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Nature vs Nurture: Businesses Must Adapt To Survive The Millennial Generation

Nature vs Nurture: Businesses Must Adapt To Survive The Millennial Generation

“A wealth of information creates a poverty of attention” claims Nobel Prize Winning Economist Herbert Simon. Every minute, Facebook users share around 2.5 million pieces of content, 350,000 Tweets and 300 hours of YouTube video. So how can brands encourage the current generation to hold their gaze?

Advances in technology have given everyone the power to become a publisher, leading to a world that is saturated by information and lacking in brand loyalty. Gone are the days of impenetrable brands – we are already seeing the early Internet giants such as AOL or Blackberry brought to their knees – and engaging consumers has become a critical challenge for businesses.

In terms of engagement, the millennials have a clear message:  only one per cent say they put their trust in advertising. You need to offer them something tangible, something they feel they can gain from. As a result, brands are being told that, to survive, they need to invest in “content” as a strategy.

This has put many brands under pressure to churn out content, but too often they are doing so without considering its purpose, its audience or its goal. In many cases, no single owner is taking responsibility for the quality of that content and this can be a costly mistake if customers start to switch off.

Some brands, however, are built to thrive in this environment. These are the disruptive businesses developed from the ground up in the time of the online, on-demand economy. These are the brands catering for the fast-paced, digitally-savvy, socially-conscious millennials who will form 75 per cent the UK’s workforce by 2020.

Take Airbnb, a company designed to meet a market need and tap into the humanity of today’s online consumer. In six short years it has gone from start-up to $10bn business, revolutionising the rules of holiday rentals along the way. Its content is as innovative as its disruptive business model, as demonstrated by the decision to go against the status quo of digital and maintain a presence in the world of print.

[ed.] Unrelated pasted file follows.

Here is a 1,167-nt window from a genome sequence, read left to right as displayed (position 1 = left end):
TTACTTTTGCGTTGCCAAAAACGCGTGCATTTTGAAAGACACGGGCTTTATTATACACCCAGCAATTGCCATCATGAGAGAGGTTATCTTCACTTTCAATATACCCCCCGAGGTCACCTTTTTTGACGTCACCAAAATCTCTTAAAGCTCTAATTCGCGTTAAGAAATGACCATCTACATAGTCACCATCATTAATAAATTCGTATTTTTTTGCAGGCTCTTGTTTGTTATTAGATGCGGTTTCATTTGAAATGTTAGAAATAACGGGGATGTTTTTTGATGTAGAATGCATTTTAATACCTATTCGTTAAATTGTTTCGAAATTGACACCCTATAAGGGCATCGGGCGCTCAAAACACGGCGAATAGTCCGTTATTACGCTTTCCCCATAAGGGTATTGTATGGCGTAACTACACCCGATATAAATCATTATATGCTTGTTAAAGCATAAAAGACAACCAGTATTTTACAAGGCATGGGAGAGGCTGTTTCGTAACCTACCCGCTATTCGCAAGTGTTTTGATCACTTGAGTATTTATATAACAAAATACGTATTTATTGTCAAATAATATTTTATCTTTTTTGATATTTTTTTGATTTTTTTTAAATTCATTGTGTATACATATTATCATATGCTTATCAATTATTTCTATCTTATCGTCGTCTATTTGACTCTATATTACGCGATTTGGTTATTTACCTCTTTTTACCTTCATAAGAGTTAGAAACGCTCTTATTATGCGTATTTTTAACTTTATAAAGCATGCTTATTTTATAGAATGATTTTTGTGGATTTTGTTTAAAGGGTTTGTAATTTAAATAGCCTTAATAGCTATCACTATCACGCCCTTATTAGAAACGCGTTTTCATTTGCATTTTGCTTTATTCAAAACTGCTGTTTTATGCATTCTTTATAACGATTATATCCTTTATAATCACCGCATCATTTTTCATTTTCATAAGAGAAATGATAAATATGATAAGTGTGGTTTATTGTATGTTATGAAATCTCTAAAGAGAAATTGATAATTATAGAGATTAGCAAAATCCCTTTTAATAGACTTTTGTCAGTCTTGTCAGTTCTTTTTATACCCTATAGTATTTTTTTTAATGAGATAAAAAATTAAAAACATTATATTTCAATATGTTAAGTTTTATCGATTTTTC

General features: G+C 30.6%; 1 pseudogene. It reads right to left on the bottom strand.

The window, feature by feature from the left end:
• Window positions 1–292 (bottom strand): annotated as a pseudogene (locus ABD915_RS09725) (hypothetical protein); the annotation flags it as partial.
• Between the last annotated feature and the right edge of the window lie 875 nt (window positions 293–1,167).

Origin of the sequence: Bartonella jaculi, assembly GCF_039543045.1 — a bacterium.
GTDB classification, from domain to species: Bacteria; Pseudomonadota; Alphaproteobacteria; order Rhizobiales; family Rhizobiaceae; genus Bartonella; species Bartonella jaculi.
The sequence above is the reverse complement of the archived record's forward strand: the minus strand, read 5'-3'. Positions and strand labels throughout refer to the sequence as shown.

The result is Pineapple, a 128-page, ad-free magazine hosting a variety of travel features from three of the company’s most popular destinations: London, San Francisco and Seoul. Describing Pineapple as a crossroads between ‘travel and anthropology’, AirBnB clearly understands its millennial audience. To them, the package holiday is dead – they want to ‘belong anywhere’ and be part of an authentic experience. Pineapple, full of stories from local people, paints a vivid picture of cultural reality via carefully crafted content – enabling Airbnb’s customers to achieve their desired grassroots fantasy.

Bigger and older behemoths, formed prior to Generation Y, don’t have the same infrastructure and urgently need to bend to the requirements of the growing millennial audience in order to remain competitive.

Evolution is possible however. Take Selfridges, a brand founded in 1909 – almost a century before the digital revolution and the birth of the Millennials. Selfridges has worked incredibly hard to stay current, keeping up with the times and remaining interesting and superior to other department stores by investing in everything from art installations for their high street stores to tailoring its website content.

In an effort to ensure that the customer is smoothly guided through their purchasing journey, the Selfridges communications team have produced a selection of chic and historically reflective inspired pages. For example, the “10 reasons why we love the 70s trend” took inspiration from a classic 1975 Vogue issue and just a click behind the surface lies the retail site, essential for online product purchasing.

The retailer’s latest financial results announced their highest operating profit in its history.

Ultimately, the explosion of the Internet economy has created unprecedented challenges for consumer brands. The audience is changing and so is the way they consume information. Some businesses have been born from this change, with digital content an innate part of their business composition.

Others have to learn how to use content, adjusting their business model accordingly. Competition is tough and the millennials are unforgiving so the current trendsetters shouldn’t be complacent either. The innovators of today should stay mindful that tomorrow’s entrepreneurs could tip them off their pedestal at any time.

Author: Ed Bussey
Ed is CEO and Founder of Quill

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